Things recently took a horrifying turn at the Lenawee Mountain Lift in Colorado. Not only did a man get caught in the chairlift, his backpack was literally hanging him by the neck. He slipped into unconsciousness and was left completely helpless.
Mickey Wilson, a professional slackliner and ski instructor, happened to be sitting on the lift behind the victim. “It was one of the most scary things I’ve ever seen, honestly,” Mickey told The Denver Post. “Just seeing a person get the life sucked out of them — I kind of stopped thinking and just started acting.”
Mickey and his friends attempted to form a human pyramid in order to save the man, but the snow was too deep and slippery. The group kept falling back down, and time was running out. That’s when Mickey did the unthinkable, despite the fact that concerned bystanders were screaming at him to stop.
The hero described the harrowing rescue on Instagram: “I planned to ski by myself today. As fate had it though, some good friends ended up recognizing me despite my ski gear, and we joined forces for an epic pow day. Again, fate intervened. One of our crew got his backpack strap stuck in the chairlift as he tried to unload and the lift dragged him back down the hill. We were on the chairlift behind so we unloaded and ran down the hill to help him when we realized the worst possible thing had happened. The backpack had wrapped around his neck and he was unconscious, dangling 10 feet above the snow. Panic set in and we struggled in vain for about a minute to build a human pyramid to get to him but the powder was too deep and we toppled over.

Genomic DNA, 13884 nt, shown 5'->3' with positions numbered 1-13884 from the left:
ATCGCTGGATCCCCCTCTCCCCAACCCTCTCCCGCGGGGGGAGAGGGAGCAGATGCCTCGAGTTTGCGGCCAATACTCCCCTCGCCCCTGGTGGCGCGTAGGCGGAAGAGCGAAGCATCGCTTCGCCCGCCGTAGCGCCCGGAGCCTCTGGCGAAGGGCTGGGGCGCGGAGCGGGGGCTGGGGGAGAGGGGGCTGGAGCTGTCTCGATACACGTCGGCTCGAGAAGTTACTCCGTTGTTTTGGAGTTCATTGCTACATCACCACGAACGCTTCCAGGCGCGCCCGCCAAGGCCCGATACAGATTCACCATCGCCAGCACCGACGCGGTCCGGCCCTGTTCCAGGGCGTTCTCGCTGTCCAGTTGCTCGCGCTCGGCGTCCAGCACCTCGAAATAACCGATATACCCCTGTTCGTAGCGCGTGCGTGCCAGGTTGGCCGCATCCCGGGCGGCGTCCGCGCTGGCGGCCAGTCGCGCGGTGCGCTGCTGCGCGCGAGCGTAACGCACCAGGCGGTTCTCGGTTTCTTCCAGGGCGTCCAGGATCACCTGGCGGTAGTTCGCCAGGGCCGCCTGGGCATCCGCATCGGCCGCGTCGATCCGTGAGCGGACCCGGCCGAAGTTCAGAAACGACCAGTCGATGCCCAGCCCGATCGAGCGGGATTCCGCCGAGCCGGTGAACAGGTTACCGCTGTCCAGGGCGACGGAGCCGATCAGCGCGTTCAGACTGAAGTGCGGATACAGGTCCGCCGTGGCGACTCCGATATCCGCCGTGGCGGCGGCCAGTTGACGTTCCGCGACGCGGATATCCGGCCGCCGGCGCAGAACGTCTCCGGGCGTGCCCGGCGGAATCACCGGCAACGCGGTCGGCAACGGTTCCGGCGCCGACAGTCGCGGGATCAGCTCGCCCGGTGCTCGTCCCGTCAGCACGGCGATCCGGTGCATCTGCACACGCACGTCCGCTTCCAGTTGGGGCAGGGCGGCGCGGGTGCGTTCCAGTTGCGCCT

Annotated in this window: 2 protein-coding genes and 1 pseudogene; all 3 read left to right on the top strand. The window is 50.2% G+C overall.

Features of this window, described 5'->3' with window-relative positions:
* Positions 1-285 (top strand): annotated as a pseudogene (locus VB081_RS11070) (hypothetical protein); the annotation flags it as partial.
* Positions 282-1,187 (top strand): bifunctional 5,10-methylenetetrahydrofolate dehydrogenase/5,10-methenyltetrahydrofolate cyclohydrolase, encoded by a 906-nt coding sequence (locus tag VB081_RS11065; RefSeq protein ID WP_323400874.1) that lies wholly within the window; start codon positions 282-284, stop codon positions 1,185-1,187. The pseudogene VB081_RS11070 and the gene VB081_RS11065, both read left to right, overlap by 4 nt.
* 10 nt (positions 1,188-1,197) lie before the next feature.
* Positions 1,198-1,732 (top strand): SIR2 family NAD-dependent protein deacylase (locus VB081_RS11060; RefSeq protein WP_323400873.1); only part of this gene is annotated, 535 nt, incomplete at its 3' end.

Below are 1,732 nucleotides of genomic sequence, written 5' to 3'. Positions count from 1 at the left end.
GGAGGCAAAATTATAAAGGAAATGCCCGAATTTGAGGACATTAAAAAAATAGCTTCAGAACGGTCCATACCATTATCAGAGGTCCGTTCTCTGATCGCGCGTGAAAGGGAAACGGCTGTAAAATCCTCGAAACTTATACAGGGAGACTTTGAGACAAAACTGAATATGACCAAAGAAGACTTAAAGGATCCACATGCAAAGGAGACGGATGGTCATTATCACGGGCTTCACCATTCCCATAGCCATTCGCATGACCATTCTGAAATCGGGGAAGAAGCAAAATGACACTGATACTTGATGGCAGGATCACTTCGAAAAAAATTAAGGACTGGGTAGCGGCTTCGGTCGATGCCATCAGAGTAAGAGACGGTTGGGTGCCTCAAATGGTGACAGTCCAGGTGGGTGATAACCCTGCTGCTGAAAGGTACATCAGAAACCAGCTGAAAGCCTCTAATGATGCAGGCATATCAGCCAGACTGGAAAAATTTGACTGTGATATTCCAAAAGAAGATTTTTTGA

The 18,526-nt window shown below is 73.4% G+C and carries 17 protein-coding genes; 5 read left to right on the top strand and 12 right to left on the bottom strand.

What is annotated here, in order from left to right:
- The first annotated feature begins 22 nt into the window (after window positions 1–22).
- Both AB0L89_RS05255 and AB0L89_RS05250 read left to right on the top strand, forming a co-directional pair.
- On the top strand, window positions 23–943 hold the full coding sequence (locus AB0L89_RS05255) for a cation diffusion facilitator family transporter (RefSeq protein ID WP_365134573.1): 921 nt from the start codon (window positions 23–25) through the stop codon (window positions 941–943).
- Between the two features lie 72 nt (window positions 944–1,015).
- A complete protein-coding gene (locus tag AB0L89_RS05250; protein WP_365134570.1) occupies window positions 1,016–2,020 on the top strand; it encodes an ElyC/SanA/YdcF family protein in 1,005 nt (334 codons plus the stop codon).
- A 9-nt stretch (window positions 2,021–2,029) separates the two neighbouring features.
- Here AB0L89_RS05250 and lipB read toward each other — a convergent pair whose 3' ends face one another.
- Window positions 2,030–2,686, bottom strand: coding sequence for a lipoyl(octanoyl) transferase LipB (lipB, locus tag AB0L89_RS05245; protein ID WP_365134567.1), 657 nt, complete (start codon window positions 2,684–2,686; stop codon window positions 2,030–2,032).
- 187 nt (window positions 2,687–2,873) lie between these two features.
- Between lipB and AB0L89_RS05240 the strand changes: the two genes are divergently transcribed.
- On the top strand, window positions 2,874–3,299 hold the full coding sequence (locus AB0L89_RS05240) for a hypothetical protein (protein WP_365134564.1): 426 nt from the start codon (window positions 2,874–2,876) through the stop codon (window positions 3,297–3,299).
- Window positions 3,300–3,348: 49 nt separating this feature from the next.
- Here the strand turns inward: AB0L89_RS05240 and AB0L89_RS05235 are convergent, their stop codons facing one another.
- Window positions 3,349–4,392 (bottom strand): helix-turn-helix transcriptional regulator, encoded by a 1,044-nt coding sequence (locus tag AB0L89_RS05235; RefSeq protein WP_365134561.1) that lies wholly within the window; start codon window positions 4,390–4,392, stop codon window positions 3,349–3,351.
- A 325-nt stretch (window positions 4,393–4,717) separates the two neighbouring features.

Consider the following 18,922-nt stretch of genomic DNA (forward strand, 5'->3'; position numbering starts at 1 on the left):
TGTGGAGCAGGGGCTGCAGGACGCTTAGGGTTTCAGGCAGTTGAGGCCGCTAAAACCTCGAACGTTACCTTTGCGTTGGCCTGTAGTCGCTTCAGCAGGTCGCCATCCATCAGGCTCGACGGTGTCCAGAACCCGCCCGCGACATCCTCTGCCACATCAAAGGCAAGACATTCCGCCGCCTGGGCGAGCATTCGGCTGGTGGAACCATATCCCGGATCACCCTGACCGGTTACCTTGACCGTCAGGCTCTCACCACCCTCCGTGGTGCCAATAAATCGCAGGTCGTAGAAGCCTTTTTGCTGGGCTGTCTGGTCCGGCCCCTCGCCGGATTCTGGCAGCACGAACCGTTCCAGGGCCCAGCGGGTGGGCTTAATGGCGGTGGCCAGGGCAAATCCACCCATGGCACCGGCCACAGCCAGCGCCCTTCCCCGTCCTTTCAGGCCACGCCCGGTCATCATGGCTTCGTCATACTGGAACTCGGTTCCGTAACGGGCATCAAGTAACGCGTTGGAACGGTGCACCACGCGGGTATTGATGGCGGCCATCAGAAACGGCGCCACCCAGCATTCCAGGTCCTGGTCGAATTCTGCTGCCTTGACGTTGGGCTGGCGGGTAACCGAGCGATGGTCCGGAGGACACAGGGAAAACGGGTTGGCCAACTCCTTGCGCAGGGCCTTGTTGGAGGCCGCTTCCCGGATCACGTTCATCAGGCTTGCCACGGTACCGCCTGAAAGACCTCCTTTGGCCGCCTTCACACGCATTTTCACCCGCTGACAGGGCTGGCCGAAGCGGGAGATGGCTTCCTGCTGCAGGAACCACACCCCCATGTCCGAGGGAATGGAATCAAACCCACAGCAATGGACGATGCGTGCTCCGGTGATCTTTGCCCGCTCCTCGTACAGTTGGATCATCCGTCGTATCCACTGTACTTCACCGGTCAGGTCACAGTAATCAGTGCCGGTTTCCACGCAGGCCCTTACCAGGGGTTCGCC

“I yelled at the lift operator asking if the lift ran in reverse and he cried no. Ski patrol was on their way but not there yet. Panic was becoming terror as we realized we were about to watch our friend die in front of our helpless eyes. Then I had a eureka moment. I realized I could climb the lift tower above the chair and climb onto the cable and shimmy down to him. I knew my slackline experience prepared me perfectly for this so I burst into action. I climbed the tower and slid down to the the chair. It was second nature, just like being on a slackline only way colder and made of steel. I climbed down the chair and I first tried to break the strap by kicking it but I couldn’t. A newly arrived ski patrolman threw me a knife and I luckily caught it on the first try and cut the strap. Our friend fell like a doll into the snow.”
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